In our daily decision-making processes, attitudes play an important role. An attitude is an evaluative judgement of a person, object or an issue on a scale of favorability. A large amount of research has been done on the role of attitudes in our daily decision-making processes. There is, however, a gap in empirical knowledge when it concerns the role of attitudes in the professional judicial decision-making process. It has been accepted that the professional judicial decision-making process has a subjective element, but this subjective element remains unexplained. Attitudes are inherently personal and subjective, and they can make our decision-making process easier. They can, however, also be the basis for biases and prejudices. Herein lies a potential risk, especially in the professional judicial decision-making process. If attitudes play a role in the decision-making process of judges there is a possibility that impartiality, one of the judiciary’s core professional values, might be unobtainable. To see whether attitudes play a role in the professional judicial decision-making process semi-structured interviews will be conducted among judges, who will also be asked to fill in a scenario survey. Hopefully the obtained data will lead to a start in filling this gap in empirical knowledge.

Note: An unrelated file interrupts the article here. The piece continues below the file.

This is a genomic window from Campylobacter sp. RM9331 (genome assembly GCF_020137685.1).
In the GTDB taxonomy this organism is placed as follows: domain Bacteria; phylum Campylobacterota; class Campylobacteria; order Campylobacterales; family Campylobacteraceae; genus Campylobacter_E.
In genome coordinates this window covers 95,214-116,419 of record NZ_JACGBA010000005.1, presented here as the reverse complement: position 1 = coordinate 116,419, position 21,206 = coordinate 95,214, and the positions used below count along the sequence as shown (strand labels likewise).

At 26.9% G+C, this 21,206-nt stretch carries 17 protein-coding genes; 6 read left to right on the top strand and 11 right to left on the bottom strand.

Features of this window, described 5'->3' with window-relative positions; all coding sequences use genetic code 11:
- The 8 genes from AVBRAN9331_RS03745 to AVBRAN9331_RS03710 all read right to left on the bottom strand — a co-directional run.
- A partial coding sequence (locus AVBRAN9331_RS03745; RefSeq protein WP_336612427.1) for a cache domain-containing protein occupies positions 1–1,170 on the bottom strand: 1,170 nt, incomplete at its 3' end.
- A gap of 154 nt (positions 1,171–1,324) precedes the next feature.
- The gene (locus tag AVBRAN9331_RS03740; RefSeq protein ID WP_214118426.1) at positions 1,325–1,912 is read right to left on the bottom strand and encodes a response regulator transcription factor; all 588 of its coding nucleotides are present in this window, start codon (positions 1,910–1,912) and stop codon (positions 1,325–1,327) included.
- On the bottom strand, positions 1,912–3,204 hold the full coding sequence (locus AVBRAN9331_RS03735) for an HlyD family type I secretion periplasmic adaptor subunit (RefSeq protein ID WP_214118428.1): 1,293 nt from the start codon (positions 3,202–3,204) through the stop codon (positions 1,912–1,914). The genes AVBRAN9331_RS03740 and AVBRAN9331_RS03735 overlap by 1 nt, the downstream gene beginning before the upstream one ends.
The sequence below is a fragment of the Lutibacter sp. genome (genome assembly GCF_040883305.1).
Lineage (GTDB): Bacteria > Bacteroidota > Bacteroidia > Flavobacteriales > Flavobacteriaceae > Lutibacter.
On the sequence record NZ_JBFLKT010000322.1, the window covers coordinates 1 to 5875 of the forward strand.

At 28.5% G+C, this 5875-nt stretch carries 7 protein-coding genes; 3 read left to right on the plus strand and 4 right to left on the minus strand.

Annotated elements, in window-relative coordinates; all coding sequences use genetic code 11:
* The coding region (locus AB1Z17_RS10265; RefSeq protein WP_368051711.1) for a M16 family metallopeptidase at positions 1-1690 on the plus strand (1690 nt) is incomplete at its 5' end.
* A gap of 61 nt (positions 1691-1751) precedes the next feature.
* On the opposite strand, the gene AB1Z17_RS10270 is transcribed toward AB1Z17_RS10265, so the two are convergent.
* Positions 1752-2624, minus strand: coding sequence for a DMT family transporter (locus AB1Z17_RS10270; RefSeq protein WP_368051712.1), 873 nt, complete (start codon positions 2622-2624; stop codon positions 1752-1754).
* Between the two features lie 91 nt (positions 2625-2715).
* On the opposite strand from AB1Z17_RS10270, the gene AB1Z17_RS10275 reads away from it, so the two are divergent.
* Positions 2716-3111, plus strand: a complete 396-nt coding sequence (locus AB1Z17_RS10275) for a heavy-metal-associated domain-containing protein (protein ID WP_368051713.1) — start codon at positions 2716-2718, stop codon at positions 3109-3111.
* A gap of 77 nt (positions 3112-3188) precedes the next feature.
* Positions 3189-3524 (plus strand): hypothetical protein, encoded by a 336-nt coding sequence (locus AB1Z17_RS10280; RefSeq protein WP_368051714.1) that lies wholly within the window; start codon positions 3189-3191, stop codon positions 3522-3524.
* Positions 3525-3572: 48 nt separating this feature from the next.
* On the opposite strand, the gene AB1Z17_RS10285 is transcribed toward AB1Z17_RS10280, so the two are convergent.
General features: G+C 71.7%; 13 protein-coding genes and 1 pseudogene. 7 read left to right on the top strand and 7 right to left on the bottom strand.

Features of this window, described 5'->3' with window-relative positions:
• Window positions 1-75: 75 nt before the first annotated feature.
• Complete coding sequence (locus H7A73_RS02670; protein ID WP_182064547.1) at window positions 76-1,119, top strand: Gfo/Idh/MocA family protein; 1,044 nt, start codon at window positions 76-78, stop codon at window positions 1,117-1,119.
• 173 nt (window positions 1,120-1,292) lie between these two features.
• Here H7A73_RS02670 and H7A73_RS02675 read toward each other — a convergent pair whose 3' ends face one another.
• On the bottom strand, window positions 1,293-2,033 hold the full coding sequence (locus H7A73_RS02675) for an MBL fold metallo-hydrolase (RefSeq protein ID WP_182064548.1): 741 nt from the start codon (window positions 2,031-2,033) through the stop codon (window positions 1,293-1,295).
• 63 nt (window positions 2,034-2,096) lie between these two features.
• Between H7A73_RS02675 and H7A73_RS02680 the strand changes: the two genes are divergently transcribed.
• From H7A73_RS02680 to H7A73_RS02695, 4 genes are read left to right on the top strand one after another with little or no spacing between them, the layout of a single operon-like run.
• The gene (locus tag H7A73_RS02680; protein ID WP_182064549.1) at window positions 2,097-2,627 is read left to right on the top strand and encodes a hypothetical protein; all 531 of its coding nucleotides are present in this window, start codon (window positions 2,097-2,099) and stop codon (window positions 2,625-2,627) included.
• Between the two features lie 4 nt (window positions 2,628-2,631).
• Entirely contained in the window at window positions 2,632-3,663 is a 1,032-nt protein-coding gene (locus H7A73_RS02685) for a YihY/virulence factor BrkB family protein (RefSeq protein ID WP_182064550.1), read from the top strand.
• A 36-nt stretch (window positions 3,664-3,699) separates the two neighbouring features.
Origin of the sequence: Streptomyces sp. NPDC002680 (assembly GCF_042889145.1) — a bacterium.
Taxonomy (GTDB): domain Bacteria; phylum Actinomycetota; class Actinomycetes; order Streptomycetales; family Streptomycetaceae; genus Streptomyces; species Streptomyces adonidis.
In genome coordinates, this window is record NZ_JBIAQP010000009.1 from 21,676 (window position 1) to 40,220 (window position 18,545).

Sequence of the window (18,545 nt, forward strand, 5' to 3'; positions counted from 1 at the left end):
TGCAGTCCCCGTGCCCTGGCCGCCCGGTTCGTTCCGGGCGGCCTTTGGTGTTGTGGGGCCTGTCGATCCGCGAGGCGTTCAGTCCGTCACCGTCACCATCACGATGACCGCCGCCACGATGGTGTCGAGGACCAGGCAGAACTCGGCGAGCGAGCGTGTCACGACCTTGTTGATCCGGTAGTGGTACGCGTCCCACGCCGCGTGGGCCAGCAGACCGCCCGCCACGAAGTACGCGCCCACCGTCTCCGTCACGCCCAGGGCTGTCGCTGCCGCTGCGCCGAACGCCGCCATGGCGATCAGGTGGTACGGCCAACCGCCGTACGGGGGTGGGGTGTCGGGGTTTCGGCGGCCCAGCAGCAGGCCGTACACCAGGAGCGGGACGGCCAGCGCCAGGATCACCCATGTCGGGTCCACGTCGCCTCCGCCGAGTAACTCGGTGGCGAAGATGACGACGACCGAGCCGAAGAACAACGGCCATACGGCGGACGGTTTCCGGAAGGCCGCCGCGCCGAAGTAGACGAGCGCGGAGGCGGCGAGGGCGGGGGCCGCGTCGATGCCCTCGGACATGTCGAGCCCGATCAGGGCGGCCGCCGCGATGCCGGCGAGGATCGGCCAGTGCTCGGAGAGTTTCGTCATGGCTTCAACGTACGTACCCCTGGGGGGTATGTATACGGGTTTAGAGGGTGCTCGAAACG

Mr. Elke Olthuis
Elke Olthuis is een promovenda bij de Universiteit van Amsterdam. In haar onderzoek integreert ze recht en psychologie. Ze is verbonden aan het PPLE College en het Paul Scholten Centre for Jurisprudence.